The SeaBus is too darn hot, say sweaty commuters

TransLink’s newest SeaBus is a hot ride – and that’s a problem.

The temperature inside the passenger cabin of the Burrard Otter II can soar above 30 C, even though the $21-million boat was built with air conditioning. Trouble is, it doesn’t appear to be working.

“On the hot days, during rush hour, there are almost 400 people on the SeaBus and the conditions are unbearable,” said North Vancouver commuter Angela Schreiner.

And unlike a regular bus, the SeaBus windows can’t be opened for ventilation.

ChangSha Night Net

“You’re sealed in like a canned tuna,” said another commuter during a half-full sailing when Global News recorded the cabin temperature at 29 C.

The uncomfortable ride is only a problem on the newest SeaBus, built two years ago at a cost of $21 million in Singapore. It’s cool sailing on its B.C.-built twin, the aptly named Burrard Pacific Breeze.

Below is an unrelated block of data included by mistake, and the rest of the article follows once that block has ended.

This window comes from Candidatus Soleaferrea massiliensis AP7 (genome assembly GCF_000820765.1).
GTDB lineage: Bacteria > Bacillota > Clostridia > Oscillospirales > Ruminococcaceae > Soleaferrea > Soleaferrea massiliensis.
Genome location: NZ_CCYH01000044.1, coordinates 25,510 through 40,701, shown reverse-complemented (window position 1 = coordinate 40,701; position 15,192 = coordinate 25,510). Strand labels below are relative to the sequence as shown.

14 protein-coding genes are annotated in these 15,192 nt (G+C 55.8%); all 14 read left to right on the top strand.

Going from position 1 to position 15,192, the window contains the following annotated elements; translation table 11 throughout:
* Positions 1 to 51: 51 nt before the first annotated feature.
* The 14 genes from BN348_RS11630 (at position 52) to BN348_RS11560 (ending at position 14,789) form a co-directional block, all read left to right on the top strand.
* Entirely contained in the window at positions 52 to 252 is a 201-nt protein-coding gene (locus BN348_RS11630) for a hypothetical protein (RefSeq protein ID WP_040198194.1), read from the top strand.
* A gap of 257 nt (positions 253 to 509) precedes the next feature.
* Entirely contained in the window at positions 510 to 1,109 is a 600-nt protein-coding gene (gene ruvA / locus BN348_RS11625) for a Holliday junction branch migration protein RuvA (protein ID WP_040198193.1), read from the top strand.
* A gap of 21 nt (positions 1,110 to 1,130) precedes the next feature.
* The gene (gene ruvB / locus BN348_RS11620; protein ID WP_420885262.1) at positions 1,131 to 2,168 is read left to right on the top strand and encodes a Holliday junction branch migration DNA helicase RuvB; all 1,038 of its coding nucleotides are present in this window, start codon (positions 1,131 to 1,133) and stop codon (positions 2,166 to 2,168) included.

TransLink hopes the faulty air conditioner will be replaced soon.

“It’s a warranty issue, so we are working with the manufacturer and the HVAC personnel to get it fixed. We’re working diligently, we’re working everyday. We know it’s exasperated by the hot weather and it can get uncomfortable for our customers,” said TransLink spokesperson Jennifer Morland.

And while the weather is seasonally warm, commuters have luckily missed out on any major heat waves. Temperatures in Vancouver have yet to peak 25 C this summer. June 5 was the last time it’s been that warm at Vancouver Airport.

This entry was posted in 长沙桑拿. Bookmark the permalink.

Comments are closed.